Another government IT project has run into strife, with a major blowout forecast in the cost of the Department of Internal Affairs' (DIA) digital archive.
Delivery has also been set back by up to five years.
The project has now been put on hold, pending a decision about its future.
Documents obtained by Labour's associate arts, culture and heritage spokesman Grant Robertson show a series of problems at the DIA project, part of the Government's move to create a "whole of government" digital archive.
The initial cost of $12 million in 2010 has blown out and it would need an extra $8.3m to $10.8m in capital expenditure, according to a project review.
It was originally to go on line in three years, but will not now be ready for another four to five years.
"It's another IT project disaster under this Government, following on from Novopay and the IRD," Robertson said.
DIA is responsible for IT projects across the whole of government.
The review of the digital archive programme outlined a catalogue of problems including the disestablishment of a governance group after its failure to resolve the programme's "red" status, and a low understanding of the key issues across the leadership team.
"The programme is forecasting both a financial blowout and schedule slippage at this stage," reviewer Mike Dasler said.
He said the project team had been reduced to a minimal size with many members recently leaving or deciding not to continue their programme assignment.
"Morale amongst the team is low with uncertainty over the future of the programme, [and] there is no shared vision/objective on what programme success will look like," he said.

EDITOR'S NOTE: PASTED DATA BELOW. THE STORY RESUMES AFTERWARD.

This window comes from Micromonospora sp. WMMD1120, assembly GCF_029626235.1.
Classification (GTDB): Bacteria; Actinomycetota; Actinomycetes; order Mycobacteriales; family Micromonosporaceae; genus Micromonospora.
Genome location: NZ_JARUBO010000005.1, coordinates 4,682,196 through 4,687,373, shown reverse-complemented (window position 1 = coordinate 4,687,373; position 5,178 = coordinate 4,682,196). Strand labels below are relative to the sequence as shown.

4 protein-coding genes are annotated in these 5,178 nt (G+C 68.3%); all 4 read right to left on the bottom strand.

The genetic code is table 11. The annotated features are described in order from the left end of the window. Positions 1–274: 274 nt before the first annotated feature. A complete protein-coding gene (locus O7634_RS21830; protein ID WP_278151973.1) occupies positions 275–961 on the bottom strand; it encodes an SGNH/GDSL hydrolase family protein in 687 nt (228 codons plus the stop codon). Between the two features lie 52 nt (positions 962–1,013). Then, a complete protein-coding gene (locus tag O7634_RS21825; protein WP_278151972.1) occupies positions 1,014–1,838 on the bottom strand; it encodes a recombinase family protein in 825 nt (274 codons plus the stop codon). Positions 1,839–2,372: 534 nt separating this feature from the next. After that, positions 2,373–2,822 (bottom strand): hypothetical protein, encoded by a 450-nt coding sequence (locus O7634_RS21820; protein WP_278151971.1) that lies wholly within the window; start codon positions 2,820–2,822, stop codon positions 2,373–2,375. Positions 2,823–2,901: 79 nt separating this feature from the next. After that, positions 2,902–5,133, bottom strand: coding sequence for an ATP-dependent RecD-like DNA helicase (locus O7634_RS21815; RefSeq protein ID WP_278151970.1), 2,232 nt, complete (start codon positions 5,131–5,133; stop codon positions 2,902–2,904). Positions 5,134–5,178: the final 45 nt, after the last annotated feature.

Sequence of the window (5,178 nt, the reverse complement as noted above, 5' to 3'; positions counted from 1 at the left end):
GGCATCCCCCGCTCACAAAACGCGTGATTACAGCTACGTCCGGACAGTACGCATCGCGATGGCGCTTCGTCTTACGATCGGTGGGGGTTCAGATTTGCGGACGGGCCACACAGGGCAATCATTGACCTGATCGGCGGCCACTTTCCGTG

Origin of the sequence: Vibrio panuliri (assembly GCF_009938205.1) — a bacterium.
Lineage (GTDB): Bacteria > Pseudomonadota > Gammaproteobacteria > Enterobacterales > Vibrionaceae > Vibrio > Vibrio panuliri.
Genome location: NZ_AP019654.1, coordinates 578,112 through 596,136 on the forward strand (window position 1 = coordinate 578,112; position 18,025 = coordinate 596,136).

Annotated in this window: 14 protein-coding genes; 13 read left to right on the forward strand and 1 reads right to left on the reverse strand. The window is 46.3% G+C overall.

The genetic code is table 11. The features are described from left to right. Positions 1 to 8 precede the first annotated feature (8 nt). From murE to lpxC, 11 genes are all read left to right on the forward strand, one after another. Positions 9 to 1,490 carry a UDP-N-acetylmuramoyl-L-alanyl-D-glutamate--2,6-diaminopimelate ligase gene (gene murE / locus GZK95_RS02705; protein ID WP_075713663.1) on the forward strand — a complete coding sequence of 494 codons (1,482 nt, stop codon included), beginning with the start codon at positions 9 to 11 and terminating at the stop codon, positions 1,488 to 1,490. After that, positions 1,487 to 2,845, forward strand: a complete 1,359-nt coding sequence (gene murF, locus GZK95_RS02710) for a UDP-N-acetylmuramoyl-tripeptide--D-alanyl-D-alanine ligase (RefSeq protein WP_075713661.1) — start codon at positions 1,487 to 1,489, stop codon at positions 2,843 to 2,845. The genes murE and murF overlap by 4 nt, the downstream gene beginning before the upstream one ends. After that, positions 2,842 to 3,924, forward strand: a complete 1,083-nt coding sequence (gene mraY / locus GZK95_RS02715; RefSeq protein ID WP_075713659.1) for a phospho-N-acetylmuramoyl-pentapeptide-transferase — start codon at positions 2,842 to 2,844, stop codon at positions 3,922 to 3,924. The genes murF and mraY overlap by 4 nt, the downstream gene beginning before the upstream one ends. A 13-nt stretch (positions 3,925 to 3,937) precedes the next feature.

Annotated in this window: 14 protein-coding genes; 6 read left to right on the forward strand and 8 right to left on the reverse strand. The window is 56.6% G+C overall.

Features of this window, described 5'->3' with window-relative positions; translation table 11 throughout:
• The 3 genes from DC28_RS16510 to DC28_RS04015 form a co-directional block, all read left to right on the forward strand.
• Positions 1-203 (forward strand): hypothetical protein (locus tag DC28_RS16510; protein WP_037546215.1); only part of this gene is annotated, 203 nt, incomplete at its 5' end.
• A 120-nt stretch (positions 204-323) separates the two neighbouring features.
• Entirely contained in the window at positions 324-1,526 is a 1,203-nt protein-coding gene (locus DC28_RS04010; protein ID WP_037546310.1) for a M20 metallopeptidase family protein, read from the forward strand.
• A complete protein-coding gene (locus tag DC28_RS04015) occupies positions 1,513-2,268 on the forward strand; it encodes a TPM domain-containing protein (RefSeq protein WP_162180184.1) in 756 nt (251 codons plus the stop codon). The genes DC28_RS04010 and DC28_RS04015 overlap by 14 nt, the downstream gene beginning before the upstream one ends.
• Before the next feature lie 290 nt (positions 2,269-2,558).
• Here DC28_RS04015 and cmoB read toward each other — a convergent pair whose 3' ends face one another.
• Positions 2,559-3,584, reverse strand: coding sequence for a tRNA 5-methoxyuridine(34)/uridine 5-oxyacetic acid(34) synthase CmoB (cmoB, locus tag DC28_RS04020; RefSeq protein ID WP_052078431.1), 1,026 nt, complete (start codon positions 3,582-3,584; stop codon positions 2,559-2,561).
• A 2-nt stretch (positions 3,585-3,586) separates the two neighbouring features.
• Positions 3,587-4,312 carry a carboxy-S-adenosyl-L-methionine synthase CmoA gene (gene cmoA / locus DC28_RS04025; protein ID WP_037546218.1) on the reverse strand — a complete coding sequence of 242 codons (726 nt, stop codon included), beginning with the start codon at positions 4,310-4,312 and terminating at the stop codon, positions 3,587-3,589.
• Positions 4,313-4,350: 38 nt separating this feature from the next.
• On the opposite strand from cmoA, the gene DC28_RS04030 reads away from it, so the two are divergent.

The programme had reported a "red" status for several months without resolution at a higher level.
Robertson said DIA officials confirmed at select committee today that Internal Affairs Minister Chris Tremain had been briefed throughout the programme.
"Why did he allow the programme to continue with such a lack of focus and budgetary discipline?" Robertson asked.
"A review of the programme indicates failure on almost every level.
"A large number of staff have resigned and morale is low because of 'uncertainty' over its future. There has been 'poor' communication, 'unsatisfactory' documentation, 'loosely directed' resources and contractors who have no 'formal reporting' process.
"It is a shambles and there is no new archive system in sight."
DIA deputy chief executive Sue Powell told the government administration select committee the programme was a "greenfields" project that had not been tried elsewhere.
The blowout would have happened if the project had continued on its present track, but that had been stopped.
"We are not staying on the current trajectory," she said.
"We have put a pause on the programme."
DIA was still assessing the programme's future and whether any writedown of costs would be made.
"If there is it will be quite small," she said.
Powell said she would not characterise the project as "out of control" as Robertson had claimed.
A decision on the future of the project would be made soon.
DIA chief executive Colin MacDonald said the world had changed dramatically since the project was started several years ago.
The amount and nature of digital information had changed beyond recognition.
"So it's time to stop and say how do we re-scope the project to deal with the current world and the future world," he said
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